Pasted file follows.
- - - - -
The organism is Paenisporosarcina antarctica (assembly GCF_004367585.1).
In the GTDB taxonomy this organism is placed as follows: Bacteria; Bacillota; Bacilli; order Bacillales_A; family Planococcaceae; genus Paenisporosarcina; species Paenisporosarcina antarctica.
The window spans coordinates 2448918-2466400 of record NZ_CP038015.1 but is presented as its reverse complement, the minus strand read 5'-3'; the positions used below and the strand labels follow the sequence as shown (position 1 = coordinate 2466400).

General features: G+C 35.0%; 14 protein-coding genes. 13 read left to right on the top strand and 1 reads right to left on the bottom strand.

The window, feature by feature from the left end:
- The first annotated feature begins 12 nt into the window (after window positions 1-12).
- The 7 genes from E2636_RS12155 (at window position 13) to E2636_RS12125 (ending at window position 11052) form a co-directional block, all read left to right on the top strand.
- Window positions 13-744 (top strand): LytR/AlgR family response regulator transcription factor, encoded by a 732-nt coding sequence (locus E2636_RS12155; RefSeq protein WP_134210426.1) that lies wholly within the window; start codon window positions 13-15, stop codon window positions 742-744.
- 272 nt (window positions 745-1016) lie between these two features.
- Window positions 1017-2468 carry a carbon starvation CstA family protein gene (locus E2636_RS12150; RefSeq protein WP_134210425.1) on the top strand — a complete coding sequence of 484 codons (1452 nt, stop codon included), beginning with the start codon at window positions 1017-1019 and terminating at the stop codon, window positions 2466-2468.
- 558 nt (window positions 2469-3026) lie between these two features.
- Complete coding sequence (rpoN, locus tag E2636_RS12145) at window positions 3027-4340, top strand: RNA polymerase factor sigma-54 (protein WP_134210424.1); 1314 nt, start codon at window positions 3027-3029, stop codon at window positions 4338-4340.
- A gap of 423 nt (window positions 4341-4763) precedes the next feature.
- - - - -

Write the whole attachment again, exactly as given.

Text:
The organism is Paenisporosarcina antarctica (assembly GCF_004367585.1).
In the GTDB taxonomy this organism is placed as follows: Bacteria; Bacillota; Bacilli; order Bacillales_A; family Planococcaceae; genus Paenisporosarcina; species Paenisporosarcina antarctica.
The window spans coordinates 2448918-2466400 of record NZ_CP038015.1 but is presented as its reverse complement, the minus strand read 5'-3'; the positions used below and the strand labels follow the sequence as shown (position 1 = coordinate 2466400).

General features: G+C 35.0%; 14 protein-coding genes. 13 read left to right on the top strand and 1 reads right to left on the bottom strand.

The window, feature by feature from the left end:
- The first annotated feature begins 12 nt into the window (after window positions 1-12).
- The 7 genes from E2636_RS12155 (at window position 13) to E2636_RS12125 (ending at window position 11052) form a co-directional block, all read left to right on the top strand.
- Window positions 13-744 (top strand): LytR/AlgR family response regulator transcription factor, encoded by a 732-nt coding sequence (locus E2636_RS12155; RefSeq protein WP_134210426.1) that lies wholly within the window; start codon window positions 13-15, stop codon window positions 742-744.
- 272 nt (window positions 745-1016) lie between these two features.
- Window positions 1017-2468 carry a carbon starvation CstA family protein gene (locus E2636_RS12150; RefSeq protein WP_134210425.1) on the top strand — a complete coding sequence of 484 codons (1452 nt, stop codon included), beginning with the start codon at window positions 1017-1019 and terminating at the stop codon, window positions 2466-2468.
- 558 nt (window positions 2469-3026) lie between these two features.
- Complete coding sequence (rpoN, locus tag E2636_RS12145) at window positions 3027-4340, top strand: RNA polymerase factor sigma-54 (protein WP_134210424.1); 1314 nt, start codon at window positions 3027-3029, stop codon at window positions 4338-4340.
- A gap of 423 nt (window positions 4341-4763) precedes the next feature.